Giving ourselves a trading framework of likely price movements to work within can be very advantageous. By using simple indicators, we can approximate how much the market is likely to move today or tomorrow. While we cannot come up with an exact figure, even a small edge can result in a significant difference in profit for traders. For day traders this can be especially helpful. Having insight into how much movement is probable the following day can provide for finely tuned entries/exits, profit targets and stop levels. Here we take a look at powerful indicator that can help traders predict market volatility.
TUTORIAL: Economic Indicators

Predicting the Market: A Trader's Best Weapon
A common problem for day traders is not knowing how far a trend is likely to go or within what scope of movement price is going to be limited. When making trades, it is important to be aware of where probable movement extremes are, based on the current trading climate. This goes beyond using basic support and resistance levels, which may not be in the probable proximity of intra-day movements. In this way, stop levels can be placed outside of market noise, and profit targets can be placed in price areas that are highly likely to be hit. (Find out how you can combine the best of both strategies to better understand the markets. Check out Blending Technical And Fundamental Analysis.)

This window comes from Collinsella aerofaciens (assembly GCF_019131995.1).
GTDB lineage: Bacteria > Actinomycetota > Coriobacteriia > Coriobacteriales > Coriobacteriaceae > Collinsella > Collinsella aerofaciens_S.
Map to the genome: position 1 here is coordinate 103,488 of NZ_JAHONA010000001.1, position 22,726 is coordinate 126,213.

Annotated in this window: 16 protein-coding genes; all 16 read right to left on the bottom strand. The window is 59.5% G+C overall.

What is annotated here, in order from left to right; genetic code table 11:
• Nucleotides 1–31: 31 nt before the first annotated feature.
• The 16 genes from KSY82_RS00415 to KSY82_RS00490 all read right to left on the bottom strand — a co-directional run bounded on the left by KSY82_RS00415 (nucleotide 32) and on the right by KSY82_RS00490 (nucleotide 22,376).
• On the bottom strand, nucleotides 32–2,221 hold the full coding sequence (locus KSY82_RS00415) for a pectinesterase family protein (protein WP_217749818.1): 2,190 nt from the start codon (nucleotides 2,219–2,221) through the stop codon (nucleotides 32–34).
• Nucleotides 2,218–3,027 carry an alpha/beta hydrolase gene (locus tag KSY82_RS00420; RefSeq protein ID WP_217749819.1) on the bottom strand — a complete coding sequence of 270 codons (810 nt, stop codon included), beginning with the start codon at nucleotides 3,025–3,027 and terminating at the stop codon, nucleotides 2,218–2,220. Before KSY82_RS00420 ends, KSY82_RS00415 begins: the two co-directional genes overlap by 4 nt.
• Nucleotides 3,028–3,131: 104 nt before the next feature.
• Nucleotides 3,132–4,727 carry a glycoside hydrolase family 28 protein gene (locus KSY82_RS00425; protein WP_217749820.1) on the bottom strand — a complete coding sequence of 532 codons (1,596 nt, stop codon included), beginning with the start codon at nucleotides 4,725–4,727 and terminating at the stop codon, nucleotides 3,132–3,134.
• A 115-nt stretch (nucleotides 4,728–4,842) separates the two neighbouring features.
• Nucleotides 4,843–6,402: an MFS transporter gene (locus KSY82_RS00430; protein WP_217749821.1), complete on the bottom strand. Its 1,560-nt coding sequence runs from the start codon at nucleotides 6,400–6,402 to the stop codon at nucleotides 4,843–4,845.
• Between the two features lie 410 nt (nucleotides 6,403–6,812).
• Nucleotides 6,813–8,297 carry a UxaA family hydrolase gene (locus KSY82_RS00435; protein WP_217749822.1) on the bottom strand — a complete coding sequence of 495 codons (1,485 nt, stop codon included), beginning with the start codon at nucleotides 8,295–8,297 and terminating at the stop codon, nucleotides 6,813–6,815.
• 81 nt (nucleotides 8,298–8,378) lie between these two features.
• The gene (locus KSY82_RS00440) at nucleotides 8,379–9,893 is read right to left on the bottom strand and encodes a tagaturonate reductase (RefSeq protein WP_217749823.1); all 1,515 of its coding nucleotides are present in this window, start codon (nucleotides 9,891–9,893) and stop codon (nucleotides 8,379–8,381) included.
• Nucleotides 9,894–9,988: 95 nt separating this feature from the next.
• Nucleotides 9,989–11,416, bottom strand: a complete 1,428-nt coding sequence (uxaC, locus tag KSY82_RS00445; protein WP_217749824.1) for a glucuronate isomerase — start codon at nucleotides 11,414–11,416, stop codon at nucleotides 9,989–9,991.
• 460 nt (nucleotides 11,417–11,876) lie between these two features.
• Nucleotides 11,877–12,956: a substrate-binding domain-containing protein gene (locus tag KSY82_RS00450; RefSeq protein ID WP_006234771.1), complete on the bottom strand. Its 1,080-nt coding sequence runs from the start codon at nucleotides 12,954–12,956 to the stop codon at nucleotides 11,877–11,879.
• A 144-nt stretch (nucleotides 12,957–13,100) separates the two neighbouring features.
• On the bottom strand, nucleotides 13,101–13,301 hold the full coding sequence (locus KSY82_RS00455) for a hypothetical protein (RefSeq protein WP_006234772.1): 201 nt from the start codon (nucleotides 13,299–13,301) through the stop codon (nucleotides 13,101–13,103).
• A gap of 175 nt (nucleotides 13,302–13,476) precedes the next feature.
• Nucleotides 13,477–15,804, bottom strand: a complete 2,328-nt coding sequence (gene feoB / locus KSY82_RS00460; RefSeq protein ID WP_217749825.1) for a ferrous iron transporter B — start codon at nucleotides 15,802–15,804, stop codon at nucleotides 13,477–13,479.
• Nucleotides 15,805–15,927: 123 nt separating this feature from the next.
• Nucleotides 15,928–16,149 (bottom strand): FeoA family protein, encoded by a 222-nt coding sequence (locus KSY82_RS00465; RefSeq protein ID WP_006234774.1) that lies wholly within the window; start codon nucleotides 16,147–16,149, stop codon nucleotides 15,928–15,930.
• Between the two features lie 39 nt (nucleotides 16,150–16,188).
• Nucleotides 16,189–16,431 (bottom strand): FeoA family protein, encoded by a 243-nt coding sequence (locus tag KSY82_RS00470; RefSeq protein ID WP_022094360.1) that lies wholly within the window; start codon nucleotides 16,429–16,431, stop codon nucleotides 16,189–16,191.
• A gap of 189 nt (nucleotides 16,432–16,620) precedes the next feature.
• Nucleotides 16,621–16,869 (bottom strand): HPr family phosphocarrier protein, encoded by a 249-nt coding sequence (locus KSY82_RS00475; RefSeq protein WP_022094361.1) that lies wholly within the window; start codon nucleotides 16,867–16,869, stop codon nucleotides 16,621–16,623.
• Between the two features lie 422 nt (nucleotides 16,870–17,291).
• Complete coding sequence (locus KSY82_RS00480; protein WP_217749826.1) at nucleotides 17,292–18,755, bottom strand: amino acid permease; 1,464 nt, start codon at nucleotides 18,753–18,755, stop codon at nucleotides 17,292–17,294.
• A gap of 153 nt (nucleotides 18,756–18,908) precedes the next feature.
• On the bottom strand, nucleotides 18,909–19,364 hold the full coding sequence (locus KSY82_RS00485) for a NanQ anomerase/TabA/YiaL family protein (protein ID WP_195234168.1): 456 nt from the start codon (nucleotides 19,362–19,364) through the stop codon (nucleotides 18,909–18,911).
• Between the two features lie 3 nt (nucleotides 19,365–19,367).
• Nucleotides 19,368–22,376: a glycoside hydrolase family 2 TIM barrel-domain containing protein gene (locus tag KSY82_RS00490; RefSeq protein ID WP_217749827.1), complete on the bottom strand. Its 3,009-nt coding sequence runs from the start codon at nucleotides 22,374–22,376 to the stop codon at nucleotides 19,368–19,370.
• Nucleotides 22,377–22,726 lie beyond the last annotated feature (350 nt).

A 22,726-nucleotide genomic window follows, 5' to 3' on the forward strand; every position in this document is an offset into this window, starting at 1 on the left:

The Indicators to Use
The indicators that will be used are available on almost all charting platforms and are the average true range (ATR), simple moving average (SMA) and Bollinger Bands®.

The ATR is our base indicator; it provides us with the average movement over a chosen period. The SMA and Bollinger Bands® will be applied to ATR. Combining indicators in this way can provide additional insights that are not seen by using the single indicator.

ATR will use a setting of 1. This means ATR is only concerned with the most recent period, which makes the indicator very responsive to changes in volatility but also very choppy. This is fine for use in determining whether the following day will see increased or decreased volatility. The SMA, using 20 periods, is then applied to the ATR indicator. (These technical indicators help investors to visualize trends by smoothing out price movements. See Simple Vs. Exponential Moving Averages.)

Bollinger Bands® using a period of 20 and 2 standard deviations are also applied to the ATR.